Sales Coaching Case Study
The VP of Sales at a pharmaceutical company presented this challenge to district managers (DMs):
Focus on improving the performance of the “middle-third” group of reps (not high performers or low performers). Why? Even a small percentage increase from the largest group of reps would have a significant impact on overall sales.
A secondary concern was that too many “surprises” had occurred at performance review time. When Human Resources dealt with disputes about annual reviews, sales reps’ said managers had not provided enough coaching to help the reps improve.
Since DMs were augmenting their face-to-face coaching with written coaching reports, we used 150 reports to measure the extent of coaching. Our client agreed with two assumptions:
Managers providing strong coaching in their reports were undoubtedly providing strong face-to-face coaching.
Reports were a valuable reinforcement of coaching because people remember what they hear when they also see it in print.
Findings and Conclusions
Our assessment showed that only 23% of the reports provided strong direction, and only 33% described how the rep performed. Most of the reports focused on account details and activities more than the rep’s behavior.
The degree of direction and behavioral feedback was even lower for middle-third performers.
Only 18% provided strong direction.
Only 18% described how the rep performed.
This data was very enlightening. Since this was the group targeted for improved performance, something had to change.
Based on this data and discussions with senior leadership, we came to these conclusions:
Managers needed training on how to provide stronger coaching.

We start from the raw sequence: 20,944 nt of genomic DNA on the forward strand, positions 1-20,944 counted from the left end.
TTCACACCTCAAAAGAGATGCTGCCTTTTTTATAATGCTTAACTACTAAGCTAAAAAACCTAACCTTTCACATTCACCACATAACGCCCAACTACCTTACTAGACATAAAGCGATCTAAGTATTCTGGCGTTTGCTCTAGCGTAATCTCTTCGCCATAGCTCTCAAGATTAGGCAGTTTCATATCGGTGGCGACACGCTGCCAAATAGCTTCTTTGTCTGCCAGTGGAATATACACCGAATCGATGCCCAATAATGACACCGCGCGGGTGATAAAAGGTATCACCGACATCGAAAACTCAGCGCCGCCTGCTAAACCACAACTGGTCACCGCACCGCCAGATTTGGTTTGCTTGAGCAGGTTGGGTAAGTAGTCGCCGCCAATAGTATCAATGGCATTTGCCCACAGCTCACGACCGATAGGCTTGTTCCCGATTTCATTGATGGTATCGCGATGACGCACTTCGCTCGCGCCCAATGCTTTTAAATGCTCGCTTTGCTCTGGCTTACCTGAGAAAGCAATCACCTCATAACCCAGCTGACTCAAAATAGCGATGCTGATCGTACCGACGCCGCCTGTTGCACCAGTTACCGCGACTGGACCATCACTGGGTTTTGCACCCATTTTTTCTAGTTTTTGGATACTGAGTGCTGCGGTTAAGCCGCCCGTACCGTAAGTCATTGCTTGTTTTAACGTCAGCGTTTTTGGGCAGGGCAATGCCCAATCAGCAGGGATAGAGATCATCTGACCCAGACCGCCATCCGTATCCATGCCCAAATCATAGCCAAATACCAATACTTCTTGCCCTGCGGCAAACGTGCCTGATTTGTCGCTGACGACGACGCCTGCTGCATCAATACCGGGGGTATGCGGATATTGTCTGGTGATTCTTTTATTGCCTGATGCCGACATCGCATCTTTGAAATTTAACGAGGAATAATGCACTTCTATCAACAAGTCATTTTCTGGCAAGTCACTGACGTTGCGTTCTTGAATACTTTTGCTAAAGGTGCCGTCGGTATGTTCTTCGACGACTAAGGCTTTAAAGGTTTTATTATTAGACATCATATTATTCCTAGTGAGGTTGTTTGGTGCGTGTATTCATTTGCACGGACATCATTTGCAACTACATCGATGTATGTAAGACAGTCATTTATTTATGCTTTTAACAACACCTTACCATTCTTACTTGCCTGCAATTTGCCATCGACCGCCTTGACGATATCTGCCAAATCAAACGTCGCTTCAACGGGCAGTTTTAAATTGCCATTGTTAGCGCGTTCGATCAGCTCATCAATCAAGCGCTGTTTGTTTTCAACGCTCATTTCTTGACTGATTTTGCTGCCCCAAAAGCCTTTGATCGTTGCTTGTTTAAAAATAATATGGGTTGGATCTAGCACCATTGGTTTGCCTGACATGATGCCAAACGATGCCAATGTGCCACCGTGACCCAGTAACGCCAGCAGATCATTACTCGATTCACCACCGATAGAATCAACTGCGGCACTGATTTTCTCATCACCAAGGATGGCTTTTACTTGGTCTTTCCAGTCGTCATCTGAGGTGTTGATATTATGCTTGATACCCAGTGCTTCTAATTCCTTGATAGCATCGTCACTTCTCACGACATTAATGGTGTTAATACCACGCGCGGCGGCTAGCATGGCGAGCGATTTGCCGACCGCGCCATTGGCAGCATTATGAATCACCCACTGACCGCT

To ensure sustainability, regional directors (RDs) needed to be involved in the training.
DMs and RDs attended a half-day POWER Sales Coaching training session held during a national sales meeting.
Each DM received a personalized written review of two coaching reports.
One-hour regional conference calls focused on a post-training assignment. The RD for each region participated, with the objective of learning how to reinforce the training long-term.
Two months after the training and follow up, we measured improvement. Our client was especially pleased that strong direction increased from 23% to 77%. Strong behavioral feedback increased from 33% to 57%.
To help RDs identify the extent of improvement for each of their teams, we also measured post-training progress by region.
In three regions, the “No” category for both specific direction and strong behavioral feedback was eliminated.
In one region, it shrank to 7%.
In one region, 100% of the reports had strong direction.
RDs were given the primary task of ensuring ongoing success. To do this, they included discussion of coaching reports in their one-to-ones and in regularly-scheduled conference calls. Since the RDs had participated throughout the process, DMs and RDs had a common language to use in their coaching and reinforcement.
We assisted the RDs by providing half-hour phone coaching sessions with DMs who had not met expectations after the training.
Our review of coaching reports from every DM six months after the training, follow up and RD reinforcement showed continued progress. Our client was especially pleased that the “No” category — no direction and no specific feedback — was completely eliminated.
Every DM improved significantly. While the statistics fall into the typical 80-20 relationship, having nearly 80% strong instead of 33% was a milestone.
The VP of Sales described the assessments, training and follow-up as having had “a significant impact .”
She identified five specific outcomes:
Middle-third performers improved considerably.
Overall sales performance exceeded expectations.
No surprises at performance review time.
Increased confidence and comfort level for DMs in face-to-face coaching as well as written coaching.
RDs continue to provide meaningful direction as they coach the coaches.